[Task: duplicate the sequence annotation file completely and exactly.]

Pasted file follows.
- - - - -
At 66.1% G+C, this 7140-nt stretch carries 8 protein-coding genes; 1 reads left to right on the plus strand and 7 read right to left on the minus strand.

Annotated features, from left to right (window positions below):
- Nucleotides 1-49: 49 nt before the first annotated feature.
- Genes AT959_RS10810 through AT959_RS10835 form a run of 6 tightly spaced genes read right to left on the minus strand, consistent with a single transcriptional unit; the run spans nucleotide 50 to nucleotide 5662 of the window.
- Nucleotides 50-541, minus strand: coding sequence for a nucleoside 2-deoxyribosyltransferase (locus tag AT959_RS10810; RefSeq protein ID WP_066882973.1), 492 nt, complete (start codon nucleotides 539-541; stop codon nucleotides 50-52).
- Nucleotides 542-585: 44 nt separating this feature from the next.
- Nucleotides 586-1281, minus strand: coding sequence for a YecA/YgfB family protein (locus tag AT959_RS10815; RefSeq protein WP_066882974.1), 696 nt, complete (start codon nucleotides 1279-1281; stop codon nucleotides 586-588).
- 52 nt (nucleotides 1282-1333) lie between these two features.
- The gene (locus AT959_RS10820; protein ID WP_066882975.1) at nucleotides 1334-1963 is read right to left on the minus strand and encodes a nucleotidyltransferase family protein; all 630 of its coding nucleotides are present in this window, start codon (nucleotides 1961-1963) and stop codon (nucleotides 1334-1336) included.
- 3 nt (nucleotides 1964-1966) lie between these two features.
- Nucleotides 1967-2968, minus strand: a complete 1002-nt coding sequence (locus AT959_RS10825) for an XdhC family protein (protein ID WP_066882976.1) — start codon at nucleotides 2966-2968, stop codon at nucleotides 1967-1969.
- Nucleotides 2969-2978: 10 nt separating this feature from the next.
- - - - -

At 66.1% G+C, this 7140-nt stretch carries 8 protein-coding genes; 1 reads left to right on the plus strand and 7 read right to left on the minus strand.

Annotated features, from left to right (window positions below):
- Nucleotides 1-49: 49 nt before the first annotated feature.
- Genes AT959_RS10810 through AT959_RS10835 form a run of 6 tightly spaced genes read right to left on the minus strand, consistent with a single transcriptional unit; the run spans nucleotide 50 to nucleotide 5662 of the window.
- Nucleotides 50-541, minus strand: coding sequence for a nucleoside 2-deoxyribosyltransferase (locus tag AT959_RS10810; RefSeq protein ID WP_066882973.1), 492 nt, complete (start codon nucleotides 539-541; stop codon nucleotides 50-52).
- Nucleotides 542-585: 44 nt separating this feature from the next.
- Nucleotides 586-1281, minus strand: coding sequence for a YecA/YgfB family protein (locus tag AT959_RS10815; RefSeq protein WP_066882974.1), 696 nt, complete (start codon nucleotides 1279-1281; stop codon nucleotides 586-588).
- 52 nt (nucleotides 1282-1333) lie between these two features.
- The gene (locus AT959_RS10820; protein ID WP_066882975.1) at nucleotides 1334-1963 is read right to left on the minus strand and encodes a nucleotidyltransferase family protein; all 630 of its coding nucleotides are present in this window, start codon (nucleotides 1961-1963) and stop codon (nucleotides 1334-1336) included.
- 3 nt (nucleotides 1964-1966) lie between these two features.
- Nucleotides 1967-2968, minus strand: a complete 1002-nt coding sequence (locus AT959_RS10825) for an XdhC family protein (protein ID WP_066882976.1) — start codon at nucleotides 2966-2968, stop codon at nucleotides 1967-1969.
- Nucleotides 2969-2978: 10 nt separating this feature from the next.